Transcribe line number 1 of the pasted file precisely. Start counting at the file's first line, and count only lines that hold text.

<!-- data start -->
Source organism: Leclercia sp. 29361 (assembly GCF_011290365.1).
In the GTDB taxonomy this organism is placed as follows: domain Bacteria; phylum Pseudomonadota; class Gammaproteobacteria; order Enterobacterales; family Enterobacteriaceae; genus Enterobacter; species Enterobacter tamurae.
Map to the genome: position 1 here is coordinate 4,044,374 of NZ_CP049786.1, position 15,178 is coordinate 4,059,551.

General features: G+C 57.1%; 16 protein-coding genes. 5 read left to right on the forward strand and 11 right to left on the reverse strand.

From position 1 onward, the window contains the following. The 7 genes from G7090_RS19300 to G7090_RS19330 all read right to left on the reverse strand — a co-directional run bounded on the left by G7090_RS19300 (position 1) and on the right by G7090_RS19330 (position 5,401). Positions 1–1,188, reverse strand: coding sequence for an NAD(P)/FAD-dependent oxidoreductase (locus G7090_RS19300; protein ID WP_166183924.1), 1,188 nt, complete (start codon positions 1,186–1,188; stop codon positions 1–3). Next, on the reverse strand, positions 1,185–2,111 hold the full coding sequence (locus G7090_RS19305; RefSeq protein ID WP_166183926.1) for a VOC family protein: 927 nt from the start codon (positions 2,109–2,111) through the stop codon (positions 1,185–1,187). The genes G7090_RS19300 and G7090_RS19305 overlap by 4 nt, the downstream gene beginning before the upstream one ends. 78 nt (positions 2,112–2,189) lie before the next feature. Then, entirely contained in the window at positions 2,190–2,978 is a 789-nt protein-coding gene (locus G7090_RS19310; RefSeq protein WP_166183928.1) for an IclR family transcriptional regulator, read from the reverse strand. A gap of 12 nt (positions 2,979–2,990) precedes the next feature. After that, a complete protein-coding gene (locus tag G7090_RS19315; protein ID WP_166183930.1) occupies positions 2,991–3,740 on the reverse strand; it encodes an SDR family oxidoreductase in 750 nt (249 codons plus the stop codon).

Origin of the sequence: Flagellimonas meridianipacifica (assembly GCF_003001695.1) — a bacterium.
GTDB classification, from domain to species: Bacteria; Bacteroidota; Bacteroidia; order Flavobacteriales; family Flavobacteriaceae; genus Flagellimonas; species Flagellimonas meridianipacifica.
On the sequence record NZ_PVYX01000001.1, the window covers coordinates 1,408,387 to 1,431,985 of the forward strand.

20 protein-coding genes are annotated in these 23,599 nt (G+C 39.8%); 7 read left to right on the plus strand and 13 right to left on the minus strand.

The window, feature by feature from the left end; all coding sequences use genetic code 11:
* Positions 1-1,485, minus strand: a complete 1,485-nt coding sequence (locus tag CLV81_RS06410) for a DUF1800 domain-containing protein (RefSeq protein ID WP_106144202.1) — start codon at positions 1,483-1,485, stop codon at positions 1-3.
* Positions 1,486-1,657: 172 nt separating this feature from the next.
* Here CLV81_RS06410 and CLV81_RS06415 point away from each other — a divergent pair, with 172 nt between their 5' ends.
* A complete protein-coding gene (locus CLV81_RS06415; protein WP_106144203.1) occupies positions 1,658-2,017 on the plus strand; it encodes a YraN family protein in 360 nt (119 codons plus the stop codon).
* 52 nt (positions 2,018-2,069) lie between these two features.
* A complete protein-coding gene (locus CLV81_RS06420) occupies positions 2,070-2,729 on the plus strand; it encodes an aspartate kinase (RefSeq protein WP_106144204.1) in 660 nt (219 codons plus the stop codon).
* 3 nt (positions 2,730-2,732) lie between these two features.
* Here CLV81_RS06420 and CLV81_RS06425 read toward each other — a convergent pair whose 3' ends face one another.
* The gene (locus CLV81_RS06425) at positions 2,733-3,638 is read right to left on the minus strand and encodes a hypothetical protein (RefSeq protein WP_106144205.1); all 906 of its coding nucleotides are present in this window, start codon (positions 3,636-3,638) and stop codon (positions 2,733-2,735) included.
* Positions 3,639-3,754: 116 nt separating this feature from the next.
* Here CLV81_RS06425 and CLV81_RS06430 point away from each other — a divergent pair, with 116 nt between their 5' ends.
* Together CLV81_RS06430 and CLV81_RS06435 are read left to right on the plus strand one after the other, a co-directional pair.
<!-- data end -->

Source organism: Leclercia sp. 29361 (assembly GCF_011290365.1).